With the Titan V, gamers likely won’t be as enticed to drop one into their PC. The cards boast incredibly high Tensor compute performance, but it’s unclear how that would translate to gaming performance. {...} If you want a Titan V, get ready to pony-up a whopping $2,999.

    That is a painful price for unknown performance. I'd dare say it will trounce everything currently on the market for gamers, but will the Tensor units get in the way? Will this be the hint towards the possibility with the GTX-30 series? (GTX-20 series seems to be hinted at being just a Pascal refresh.)
    Reply
  • redgarl
    Well well well... not really the TFLOP I was looking for. Basically it is a 15 TFLOP card.
    Reply
  • Rock_n_Rolla
    5120 Cudas / 640 Tensors / 3,072 bit mem bus / 15 TFLOPs in SP / 1.7Gbps on HBM2 / 250 Watts TDP

    -- Probably will perform the same as GTX1080 or somewhere in the numbers close to 1080Ti since its specialized driver are streamlined with Ai / DL / Data crunching.

    I BET Nvidia will relase a compatible driver for it sometime soon specifically designed for usual desktop and gaming and if that does happen and since its a Volta, theres a high possibility it will beat 1080Ti...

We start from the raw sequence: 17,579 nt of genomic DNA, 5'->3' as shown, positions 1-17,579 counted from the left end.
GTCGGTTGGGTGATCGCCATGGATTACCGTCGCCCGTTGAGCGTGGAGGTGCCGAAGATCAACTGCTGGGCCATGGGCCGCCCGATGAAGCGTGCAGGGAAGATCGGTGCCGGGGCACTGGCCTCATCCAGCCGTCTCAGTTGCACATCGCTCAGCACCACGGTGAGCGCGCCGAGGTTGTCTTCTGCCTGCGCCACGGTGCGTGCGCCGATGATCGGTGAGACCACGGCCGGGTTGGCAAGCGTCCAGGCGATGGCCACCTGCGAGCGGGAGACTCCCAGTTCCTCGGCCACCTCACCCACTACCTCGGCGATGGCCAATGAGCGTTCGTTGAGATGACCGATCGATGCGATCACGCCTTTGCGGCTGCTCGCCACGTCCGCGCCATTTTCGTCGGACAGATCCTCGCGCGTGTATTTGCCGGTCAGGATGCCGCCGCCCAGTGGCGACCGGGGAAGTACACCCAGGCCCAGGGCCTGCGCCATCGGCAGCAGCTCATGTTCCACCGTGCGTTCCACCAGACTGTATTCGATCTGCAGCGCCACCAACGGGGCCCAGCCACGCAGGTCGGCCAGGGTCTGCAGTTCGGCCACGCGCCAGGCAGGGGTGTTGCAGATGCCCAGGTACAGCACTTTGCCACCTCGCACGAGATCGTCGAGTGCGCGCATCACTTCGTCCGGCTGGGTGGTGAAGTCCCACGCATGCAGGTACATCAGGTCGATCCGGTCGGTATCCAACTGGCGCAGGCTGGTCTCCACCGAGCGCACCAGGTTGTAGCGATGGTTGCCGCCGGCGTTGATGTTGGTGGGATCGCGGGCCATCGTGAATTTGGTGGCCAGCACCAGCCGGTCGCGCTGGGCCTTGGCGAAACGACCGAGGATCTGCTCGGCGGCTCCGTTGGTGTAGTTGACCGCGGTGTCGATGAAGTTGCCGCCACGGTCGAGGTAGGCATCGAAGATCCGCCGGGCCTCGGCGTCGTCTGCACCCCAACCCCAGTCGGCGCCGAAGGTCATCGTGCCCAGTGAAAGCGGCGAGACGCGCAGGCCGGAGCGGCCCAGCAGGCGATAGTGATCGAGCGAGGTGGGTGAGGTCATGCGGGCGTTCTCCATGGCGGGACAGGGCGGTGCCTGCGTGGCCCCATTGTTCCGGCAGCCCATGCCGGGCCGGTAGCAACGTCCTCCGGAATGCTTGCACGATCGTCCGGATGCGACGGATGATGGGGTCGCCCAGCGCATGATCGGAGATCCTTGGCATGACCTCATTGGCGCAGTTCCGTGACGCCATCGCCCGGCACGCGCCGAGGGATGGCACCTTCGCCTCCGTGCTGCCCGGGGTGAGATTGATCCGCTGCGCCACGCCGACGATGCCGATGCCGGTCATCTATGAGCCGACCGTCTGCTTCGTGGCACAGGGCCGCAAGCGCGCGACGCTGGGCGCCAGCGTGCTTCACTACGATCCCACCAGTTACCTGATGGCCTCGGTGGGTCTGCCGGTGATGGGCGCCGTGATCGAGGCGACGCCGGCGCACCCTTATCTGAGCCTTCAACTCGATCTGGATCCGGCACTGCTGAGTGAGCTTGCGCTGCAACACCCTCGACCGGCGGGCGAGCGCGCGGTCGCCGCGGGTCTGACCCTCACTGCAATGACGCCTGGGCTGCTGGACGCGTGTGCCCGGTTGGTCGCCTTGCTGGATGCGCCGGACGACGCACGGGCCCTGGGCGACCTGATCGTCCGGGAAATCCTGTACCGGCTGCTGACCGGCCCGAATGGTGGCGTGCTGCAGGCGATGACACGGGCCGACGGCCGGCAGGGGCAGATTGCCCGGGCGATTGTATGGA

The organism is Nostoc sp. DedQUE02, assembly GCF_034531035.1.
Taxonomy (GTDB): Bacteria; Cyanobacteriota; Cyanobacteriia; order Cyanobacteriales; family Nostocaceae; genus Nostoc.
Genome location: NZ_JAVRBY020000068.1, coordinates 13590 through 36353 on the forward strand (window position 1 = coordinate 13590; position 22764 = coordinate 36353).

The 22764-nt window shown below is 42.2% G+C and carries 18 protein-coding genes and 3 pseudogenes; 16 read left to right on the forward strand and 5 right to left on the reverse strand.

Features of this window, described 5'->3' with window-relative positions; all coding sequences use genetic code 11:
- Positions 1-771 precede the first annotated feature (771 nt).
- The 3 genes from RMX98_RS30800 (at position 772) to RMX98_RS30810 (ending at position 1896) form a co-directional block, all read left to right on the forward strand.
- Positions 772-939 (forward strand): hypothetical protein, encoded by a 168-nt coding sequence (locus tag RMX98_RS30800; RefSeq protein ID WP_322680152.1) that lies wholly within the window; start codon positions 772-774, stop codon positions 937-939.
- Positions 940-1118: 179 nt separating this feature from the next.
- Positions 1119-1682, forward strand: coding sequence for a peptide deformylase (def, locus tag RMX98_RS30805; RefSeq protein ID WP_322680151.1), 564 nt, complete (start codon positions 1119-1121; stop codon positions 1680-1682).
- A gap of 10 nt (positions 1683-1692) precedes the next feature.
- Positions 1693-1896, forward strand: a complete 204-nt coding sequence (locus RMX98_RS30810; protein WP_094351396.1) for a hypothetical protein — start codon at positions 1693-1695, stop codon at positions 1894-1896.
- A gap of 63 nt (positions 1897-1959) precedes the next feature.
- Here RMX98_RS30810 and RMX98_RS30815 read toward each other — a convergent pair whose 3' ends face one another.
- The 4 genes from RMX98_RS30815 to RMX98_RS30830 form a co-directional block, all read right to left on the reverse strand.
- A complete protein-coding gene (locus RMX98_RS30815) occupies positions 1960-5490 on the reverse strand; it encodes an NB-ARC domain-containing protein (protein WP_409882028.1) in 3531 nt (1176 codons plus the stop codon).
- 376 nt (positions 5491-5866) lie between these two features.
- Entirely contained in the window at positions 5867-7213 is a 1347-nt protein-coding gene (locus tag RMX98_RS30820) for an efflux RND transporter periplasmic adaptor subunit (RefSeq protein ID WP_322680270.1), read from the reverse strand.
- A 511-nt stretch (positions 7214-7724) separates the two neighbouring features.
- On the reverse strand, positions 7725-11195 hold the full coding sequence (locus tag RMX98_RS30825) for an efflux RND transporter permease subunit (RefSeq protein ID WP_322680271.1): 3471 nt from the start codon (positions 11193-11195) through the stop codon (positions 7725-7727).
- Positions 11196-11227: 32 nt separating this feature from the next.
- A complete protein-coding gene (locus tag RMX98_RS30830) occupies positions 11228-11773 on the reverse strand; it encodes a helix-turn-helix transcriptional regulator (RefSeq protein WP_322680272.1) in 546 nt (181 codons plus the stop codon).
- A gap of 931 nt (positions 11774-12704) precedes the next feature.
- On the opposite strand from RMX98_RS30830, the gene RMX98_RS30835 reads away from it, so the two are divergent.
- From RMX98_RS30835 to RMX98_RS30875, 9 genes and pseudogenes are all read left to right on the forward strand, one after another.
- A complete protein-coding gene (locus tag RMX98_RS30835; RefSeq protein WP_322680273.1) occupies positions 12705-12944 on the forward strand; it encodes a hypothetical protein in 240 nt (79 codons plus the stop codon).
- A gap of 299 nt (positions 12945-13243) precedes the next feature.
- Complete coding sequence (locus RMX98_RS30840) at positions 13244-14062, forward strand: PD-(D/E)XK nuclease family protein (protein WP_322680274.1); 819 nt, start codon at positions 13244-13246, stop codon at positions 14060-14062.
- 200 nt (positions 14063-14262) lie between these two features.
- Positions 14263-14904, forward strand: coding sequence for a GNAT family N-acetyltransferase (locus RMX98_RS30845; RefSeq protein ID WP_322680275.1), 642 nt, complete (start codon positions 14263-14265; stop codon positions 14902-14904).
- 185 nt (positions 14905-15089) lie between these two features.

... And playing Crysis with it on its very highest custom settings will be a walk in a park. IMO
    Reply
  • extremepenguin
    What I want to know about this card is how the drivers stack up for it in Citrix when used as a GPU resource for hosted programs. We currently use Tesla's for it and they are not cheap if we could take out some of the older Tesla's and replace them with these it would be a huge win for me licensing and performance wise.
    Reply
  • extremepenguin
    As for those asking if it can play Crysis I am sure there is somebody already working with OpenAI to accomplish just that if for the only reason of making that question go away. The answer will be yes and it plays it better than you.
    Reply
  • mynith
    This time they're right though, it's not designed for gaming. It'll do it well, I'm sure, but a lot of functionality goes unused. I'm not sure what you'd use tensors for in game development other than in the vertex shader.
    Reply
  • bit_user
    20462465 said:
    will the Tensor units get in the way?
    I have it on pretty good authority that they're semi-decoupled from the normal execution pipeline.

    The main impact that the tensor units and fp64 units have on gaming is just consuming die area (and making it more expensive) with hardware that games wouldn't use. Even for normal fp16 calculations, you still don't use the tensor units - they're hard-wired for computing tensor products, which shaders don't normally do.

    It would be interesting to see which is faster - Quadro P100 or Titan V. The Quadro has more memory bandwidth, but the Titan V has a completely new ISA and more "cores".
    Reply